Alice Bolin examines iconic American works from the essays of Joan Didion and James Baldwin to Twin Peaks, Britney Spears, and Serial, illuminating the widespread obsession with women who are abused, killed, and disenfranchised, and whose bodies (dead and alive) are used as props to bolster men’s stories.
Informed by the literature of Raymond Chandler, Joan Didion and others, as well as films, television shows and other pop culture ephemera, Bolin branches out, exploring toxic masculinity, myths of femininity and the American West, where ... Bolin does not hesitate to inspect her own stigmas and beliefs—she’s watched her fair share of Dateline. Her dryly humorous, deeply researched collection is a thoughtful critique of American culture and its disparate and disturbing fixations and fears.
During a year when male resentment toward women is violently coming to a head—a school shooting brought on by jilted teenage desire, a man driving through a crowd of pedestrians because women won’t have sex with him—a book like Alice Bolin’s Dead Girls: Essays on Surviving an American Obsession feels particularly relevant ... the most interesting parts of the book are the (too infrequent) moments in which Bolin explicitly ties those tropes to social phenomena and statistics in real life—in which we can clearly see how these stories both reflect and perpetuate a dangerous relationship to women ... Presumably because of the intended scope of the book, however, there are few more instances in which Bolin ventures beyond examining media and into the broader conversation about American misogyny and constructed social hierarchies. Finishing the collection, I was left wondering how these depictions relate to things like pick-up artist communities, rape on university campuses, and violence against sex workers.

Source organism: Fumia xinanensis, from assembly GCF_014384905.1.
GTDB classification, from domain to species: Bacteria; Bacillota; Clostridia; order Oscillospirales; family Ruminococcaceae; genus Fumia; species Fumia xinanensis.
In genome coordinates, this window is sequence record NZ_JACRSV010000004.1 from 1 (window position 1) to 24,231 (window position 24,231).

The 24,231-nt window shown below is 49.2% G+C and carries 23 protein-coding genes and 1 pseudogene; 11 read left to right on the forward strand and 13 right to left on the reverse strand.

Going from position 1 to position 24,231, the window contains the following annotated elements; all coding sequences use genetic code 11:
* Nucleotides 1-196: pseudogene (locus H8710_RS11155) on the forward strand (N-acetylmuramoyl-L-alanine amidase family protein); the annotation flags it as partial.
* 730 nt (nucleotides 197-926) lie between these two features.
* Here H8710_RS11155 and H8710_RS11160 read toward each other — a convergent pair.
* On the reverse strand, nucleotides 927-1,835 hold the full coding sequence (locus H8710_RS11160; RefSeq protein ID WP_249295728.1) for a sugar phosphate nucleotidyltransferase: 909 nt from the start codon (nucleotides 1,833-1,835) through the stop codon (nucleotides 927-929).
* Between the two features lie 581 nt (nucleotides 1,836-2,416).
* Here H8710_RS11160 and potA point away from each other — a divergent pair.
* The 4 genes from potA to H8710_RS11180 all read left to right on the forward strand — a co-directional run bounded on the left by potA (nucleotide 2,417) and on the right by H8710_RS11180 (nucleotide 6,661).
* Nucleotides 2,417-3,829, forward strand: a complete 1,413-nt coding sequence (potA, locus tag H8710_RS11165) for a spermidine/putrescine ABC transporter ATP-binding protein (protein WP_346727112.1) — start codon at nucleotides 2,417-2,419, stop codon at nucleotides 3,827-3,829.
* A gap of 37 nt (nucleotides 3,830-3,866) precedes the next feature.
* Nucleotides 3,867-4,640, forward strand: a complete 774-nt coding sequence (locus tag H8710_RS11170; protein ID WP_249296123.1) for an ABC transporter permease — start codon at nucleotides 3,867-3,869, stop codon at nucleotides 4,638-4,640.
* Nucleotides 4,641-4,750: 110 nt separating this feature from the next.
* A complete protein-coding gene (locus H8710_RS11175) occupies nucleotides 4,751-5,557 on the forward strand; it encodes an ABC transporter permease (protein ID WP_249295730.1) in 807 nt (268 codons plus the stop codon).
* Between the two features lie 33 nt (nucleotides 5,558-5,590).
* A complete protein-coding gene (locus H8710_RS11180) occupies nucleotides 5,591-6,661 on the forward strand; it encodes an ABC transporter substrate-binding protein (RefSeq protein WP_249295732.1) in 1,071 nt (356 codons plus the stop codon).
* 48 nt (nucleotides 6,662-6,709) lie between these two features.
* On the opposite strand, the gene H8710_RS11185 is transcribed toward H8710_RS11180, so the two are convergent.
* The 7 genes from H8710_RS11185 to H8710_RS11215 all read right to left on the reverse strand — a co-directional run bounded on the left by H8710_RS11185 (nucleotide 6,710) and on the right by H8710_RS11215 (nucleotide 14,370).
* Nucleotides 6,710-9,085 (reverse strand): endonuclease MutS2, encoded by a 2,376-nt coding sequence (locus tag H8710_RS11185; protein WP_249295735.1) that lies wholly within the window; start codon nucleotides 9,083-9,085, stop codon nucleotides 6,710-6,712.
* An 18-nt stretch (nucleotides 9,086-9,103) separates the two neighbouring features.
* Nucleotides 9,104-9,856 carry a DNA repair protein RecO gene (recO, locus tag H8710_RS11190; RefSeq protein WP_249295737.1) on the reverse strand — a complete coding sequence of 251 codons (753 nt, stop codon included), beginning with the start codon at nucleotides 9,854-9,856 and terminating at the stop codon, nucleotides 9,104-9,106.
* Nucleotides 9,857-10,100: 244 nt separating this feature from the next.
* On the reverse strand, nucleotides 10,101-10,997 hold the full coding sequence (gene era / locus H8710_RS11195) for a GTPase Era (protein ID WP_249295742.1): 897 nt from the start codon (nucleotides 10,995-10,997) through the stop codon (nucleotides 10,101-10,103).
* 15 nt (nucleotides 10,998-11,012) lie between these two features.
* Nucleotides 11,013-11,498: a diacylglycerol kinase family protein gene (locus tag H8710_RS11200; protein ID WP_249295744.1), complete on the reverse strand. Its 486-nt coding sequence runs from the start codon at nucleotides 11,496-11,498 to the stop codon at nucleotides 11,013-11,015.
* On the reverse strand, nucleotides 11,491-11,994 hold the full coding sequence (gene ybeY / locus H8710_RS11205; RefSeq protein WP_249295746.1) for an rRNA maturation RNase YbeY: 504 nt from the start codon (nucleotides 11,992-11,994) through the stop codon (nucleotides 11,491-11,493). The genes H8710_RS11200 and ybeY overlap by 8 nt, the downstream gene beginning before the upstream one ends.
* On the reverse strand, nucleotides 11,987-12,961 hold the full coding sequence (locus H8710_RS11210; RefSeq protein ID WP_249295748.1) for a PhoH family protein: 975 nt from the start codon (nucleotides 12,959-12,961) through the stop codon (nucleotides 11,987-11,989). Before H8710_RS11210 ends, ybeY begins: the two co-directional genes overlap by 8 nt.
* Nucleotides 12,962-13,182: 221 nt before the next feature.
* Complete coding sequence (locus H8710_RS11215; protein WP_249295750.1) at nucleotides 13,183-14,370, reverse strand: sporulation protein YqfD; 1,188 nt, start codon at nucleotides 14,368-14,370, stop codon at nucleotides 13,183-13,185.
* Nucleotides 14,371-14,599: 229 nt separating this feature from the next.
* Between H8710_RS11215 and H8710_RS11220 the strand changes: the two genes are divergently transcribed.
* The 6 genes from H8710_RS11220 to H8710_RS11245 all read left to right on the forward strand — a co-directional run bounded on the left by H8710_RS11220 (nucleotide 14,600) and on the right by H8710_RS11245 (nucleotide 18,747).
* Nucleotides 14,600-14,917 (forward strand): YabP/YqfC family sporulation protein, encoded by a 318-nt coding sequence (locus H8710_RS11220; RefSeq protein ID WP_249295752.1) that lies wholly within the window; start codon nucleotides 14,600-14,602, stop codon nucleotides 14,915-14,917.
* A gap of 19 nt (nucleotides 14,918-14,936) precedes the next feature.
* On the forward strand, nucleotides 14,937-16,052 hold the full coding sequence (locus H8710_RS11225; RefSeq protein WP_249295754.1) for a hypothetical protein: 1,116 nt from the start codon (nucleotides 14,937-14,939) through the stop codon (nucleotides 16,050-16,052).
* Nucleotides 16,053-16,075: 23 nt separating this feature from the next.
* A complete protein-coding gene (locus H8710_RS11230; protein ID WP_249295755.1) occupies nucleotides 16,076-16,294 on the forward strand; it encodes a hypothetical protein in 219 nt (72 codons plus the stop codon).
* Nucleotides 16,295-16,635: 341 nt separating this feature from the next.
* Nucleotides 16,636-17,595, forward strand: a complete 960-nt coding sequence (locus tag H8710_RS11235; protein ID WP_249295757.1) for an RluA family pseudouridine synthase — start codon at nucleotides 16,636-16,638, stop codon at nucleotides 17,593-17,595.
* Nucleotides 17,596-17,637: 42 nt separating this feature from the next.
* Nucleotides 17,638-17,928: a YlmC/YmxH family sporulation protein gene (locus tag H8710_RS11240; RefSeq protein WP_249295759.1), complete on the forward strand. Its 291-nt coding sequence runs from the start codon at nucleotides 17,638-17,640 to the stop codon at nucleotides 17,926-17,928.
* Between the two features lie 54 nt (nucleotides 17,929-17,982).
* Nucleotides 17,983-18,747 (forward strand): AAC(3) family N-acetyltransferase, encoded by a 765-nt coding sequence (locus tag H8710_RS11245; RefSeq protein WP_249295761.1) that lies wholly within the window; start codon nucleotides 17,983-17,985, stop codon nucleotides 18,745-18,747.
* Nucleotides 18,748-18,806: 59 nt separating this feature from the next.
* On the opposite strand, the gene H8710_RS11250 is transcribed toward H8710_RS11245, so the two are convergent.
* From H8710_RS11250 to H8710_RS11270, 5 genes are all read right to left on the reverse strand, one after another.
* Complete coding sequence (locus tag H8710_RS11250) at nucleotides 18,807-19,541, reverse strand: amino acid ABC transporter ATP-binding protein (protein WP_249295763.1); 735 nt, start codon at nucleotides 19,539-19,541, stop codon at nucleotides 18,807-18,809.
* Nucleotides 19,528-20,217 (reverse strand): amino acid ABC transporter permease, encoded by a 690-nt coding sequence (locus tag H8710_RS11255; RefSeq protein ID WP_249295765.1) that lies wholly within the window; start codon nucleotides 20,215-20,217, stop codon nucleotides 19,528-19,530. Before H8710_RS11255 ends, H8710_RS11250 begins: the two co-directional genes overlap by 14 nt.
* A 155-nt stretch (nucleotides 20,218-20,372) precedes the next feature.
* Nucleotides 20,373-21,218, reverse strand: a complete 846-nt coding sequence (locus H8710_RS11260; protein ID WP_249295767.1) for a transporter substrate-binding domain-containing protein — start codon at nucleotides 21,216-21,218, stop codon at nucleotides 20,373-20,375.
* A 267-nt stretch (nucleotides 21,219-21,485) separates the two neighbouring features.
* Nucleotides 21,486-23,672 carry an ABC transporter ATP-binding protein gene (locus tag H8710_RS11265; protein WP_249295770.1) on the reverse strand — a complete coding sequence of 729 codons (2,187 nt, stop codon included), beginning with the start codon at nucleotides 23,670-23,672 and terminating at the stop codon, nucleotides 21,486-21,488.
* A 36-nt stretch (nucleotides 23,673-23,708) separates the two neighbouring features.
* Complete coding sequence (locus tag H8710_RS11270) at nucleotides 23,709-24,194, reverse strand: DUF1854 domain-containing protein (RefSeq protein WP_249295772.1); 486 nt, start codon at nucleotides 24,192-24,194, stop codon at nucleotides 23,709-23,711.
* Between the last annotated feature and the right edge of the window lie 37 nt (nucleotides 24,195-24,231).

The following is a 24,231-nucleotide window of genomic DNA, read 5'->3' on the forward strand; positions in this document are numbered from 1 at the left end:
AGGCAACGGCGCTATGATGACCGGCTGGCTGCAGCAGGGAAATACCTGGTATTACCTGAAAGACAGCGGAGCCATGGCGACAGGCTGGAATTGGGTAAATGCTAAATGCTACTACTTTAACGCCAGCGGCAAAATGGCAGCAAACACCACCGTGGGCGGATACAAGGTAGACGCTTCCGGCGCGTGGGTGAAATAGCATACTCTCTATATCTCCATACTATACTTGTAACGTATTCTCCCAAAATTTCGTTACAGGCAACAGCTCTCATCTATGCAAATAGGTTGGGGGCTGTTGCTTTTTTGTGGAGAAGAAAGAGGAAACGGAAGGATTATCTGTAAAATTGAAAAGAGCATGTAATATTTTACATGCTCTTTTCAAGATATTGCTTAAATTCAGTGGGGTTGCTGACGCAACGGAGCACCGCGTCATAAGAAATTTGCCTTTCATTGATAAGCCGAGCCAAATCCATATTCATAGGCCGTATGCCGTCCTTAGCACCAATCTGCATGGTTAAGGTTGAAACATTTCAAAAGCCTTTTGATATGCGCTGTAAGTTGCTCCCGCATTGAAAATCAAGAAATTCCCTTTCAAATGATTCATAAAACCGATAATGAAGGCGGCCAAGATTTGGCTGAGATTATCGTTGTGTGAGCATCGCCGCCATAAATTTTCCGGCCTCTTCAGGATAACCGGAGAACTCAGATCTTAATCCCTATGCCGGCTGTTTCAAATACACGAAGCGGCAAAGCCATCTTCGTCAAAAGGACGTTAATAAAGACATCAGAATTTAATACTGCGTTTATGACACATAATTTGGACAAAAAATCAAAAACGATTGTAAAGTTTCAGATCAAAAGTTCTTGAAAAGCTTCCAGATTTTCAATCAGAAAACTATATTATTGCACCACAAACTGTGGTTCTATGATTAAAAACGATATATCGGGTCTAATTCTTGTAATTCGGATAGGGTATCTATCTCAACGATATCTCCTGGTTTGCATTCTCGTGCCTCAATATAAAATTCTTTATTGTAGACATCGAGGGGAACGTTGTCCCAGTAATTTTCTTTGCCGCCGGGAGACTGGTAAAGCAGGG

In Dead Girls, her sharp-eyed book of essays about literature, pop culture, and the fantasies they weave for and about young women, Alice Bolin is never more precise than when putting her finger on her self-doubt ... This instinct to forestall criticism by pointing out the flaws in her argument is consistent with the way Bolin describes herself elsewhere, as a smart kid hamstrung on the road to maturity by her own cleverness. This defensive undercutting can make her essays frustrating, but it’s a pose that’s appropriate to the larger problem they grapple with: how to grow up in a culture that refuses to do so? ... She has a keen eye for the uncanny contradictions of California ... To write cultural criticism with authority used to mean erasing any trace of the first person, adopting a stance of quasi-scientific neutrality (read: white and masculine) toward works of art. Bolin, by contrast, insists on the centrality and importance of her own responses to culture ... In her willingness to show herself as a work in progress, thinking through a problem rather than presenting its solution, she leaves breathing room for indecision and revision, ensuring that her writing is always pulsing with life.